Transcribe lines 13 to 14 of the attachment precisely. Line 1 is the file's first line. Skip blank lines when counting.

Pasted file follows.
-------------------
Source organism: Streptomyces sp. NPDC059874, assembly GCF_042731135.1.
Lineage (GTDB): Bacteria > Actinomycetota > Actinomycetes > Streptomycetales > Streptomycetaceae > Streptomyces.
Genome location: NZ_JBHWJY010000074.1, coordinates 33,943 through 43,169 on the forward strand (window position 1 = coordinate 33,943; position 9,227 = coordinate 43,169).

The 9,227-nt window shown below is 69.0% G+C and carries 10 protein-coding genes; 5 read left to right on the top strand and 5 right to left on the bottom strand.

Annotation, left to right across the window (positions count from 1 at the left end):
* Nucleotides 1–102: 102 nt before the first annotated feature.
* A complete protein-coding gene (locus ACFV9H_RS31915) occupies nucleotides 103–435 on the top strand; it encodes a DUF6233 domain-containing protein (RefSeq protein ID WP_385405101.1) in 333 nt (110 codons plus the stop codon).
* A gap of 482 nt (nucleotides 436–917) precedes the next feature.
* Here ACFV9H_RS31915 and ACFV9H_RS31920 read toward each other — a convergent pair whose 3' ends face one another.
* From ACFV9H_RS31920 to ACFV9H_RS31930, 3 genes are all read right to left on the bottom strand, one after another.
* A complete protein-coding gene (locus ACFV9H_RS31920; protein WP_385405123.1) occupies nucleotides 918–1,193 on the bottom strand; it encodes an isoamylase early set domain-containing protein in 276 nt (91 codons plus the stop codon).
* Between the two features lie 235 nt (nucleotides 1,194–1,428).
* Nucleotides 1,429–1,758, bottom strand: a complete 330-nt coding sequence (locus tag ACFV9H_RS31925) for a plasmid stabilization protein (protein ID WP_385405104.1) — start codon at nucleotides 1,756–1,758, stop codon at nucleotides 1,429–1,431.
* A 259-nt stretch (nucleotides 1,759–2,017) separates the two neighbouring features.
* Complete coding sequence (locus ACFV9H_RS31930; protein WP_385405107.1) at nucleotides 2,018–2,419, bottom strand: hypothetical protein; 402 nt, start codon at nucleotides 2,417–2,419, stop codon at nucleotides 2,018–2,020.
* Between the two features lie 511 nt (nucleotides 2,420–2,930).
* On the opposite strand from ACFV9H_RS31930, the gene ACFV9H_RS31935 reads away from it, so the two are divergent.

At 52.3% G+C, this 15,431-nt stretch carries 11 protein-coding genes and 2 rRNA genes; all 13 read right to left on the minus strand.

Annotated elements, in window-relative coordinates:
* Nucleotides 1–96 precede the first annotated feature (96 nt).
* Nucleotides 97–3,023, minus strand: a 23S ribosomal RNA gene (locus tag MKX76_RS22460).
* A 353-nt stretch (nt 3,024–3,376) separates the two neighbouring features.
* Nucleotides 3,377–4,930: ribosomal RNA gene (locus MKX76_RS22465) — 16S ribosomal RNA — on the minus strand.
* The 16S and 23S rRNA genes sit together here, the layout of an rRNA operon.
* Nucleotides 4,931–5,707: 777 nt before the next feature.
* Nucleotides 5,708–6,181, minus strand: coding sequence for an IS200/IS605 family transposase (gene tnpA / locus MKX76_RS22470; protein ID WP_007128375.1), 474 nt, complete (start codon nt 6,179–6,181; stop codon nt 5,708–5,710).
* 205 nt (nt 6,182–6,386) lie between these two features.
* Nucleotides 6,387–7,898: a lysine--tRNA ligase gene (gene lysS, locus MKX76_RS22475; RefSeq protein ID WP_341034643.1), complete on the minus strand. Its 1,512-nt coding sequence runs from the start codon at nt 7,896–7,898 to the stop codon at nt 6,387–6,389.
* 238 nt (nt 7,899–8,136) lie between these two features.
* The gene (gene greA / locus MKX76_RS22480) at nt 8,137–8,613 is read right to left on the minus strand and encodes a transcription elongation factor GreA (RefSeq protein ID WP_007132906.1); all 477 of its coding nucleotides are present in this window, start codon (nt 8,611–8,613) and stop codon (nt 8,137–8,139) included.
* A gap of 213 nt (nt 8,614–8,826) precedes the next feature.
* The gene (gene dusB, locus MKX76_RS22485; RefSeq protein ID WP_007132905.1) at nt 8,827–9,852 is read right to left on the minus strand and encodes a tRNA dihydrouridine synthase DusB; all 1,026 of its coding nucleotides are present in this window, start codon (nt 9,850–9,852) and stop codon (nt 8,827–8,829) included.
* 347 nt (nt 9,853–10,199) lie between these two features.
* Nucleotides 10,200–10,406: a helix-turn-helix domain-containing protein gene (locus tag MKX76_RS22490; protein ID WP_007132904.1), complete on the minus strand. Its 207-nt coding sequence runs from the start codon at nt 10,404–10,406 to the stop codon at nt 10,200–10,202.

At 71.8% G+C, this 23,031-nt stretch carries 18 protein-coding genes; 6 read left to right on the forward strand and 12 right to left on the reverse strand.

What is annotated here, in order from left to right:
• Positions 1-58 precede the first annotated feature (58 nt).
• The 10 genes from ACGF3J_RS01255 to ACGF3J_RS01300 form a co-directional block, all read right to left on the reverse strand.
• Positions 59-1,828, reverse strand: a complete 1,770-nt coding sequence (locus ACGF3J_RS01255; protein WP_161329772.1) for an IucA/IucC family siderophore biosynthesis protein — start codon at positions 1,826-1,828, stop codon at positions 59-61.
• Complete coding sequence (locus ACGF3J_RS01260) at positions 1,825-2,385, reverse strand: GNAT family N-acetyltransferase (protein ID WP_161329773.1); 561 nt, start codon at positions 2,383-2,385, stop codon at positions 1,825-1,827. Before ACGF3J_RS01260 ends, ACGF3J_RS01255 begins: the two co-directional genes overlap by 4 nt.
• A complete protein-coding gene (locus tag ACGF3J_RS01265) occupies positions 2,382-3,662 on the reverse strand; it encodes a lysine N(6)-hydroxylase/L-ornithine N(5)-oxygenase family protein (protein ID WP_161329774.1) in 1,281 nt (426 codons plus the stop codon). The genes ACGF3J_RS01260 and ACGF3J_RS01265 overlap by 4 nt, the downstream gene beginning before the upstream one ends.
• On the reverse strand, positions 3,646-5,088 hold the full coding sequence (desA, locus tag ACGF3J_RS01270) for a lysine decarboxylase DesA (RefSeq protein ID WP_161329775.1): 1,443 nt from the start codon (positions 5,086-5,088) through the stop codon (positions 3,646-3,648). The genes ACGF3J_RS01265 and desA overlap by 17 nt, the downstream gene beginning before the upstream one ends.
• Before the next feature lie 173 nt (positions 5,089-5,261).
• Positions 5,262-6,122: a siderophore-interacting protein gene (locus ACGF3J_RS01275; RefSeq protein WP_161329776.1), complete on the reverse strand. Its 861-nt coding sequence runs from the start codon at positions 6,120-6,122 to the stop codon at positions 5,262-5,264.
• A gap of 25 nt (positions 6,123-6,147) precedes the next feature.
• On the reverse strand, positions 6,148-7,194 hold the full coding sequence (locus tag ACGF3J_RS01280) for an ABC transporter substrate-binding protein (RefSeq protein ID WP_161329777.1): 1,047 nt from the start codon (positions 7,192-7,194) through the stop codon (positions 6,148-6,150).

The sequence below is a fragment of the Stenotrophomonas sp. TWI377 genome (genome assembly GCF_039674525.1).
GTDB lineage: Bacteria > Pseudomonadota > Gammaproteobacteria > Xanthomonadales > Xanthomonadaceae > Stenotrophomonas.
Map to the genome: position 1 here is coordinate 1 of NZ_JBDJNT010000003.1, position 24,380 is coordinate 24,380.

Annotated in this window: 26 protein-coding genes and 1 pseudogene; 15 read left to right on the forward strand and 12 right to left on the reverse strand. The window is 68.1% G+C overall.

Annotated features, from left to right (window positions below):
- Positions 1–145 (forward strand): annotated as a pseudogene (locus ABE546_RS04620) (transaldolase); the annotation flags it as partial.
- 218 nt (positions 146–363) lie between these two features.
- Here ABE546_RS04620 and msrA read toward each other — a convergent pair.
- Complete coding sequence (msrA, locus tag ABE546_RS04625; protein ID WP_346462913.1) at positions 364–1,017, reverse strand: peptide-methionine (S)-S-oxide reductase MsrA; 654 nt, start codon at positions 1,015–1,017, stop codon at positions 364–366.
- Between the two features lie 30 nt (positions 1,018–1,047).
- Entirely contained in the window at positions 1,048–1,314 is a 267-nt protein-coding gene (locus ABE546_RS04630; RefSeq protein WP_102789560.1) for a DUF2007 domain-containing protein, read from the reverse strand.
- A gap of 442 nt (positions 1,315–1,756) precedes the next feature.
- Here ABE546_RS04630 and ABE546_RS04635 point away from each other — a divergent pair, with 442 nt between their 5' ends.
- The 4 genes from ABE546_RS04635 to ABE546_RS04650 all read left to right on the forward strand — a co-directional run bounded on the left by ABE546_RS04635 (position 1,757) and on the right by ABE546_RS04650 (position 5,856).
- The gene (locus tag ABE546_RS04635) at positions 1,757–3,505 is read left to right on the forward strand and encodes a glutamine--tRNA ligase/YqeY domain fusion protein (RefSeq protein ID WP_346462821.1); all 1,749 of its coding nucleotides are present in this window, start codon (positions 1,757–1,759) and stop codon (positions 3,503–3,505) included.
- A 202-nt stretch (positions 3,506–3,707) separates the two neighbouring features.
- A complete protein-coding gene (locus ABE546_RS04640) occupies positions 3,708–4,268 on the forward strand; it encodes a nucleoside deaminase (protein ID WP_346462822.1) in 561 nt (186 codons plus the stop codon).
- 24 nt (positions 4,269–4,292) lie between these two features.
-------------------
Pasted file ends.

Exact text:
* Nucleotides 1,429–1,758, bottom strand: a complete 330-nt coding sequence (locus tag ACFV9H_RS31925) for a plasmid stabilization protein (protein ID WP_385405104.1) — start codon at nucleotides 1,756–1,758, stop codon at nucleotides 1,429–1,431.
* A 259-nt stretch (nucleotides 1,759–2,017) separates the two neighbouring features.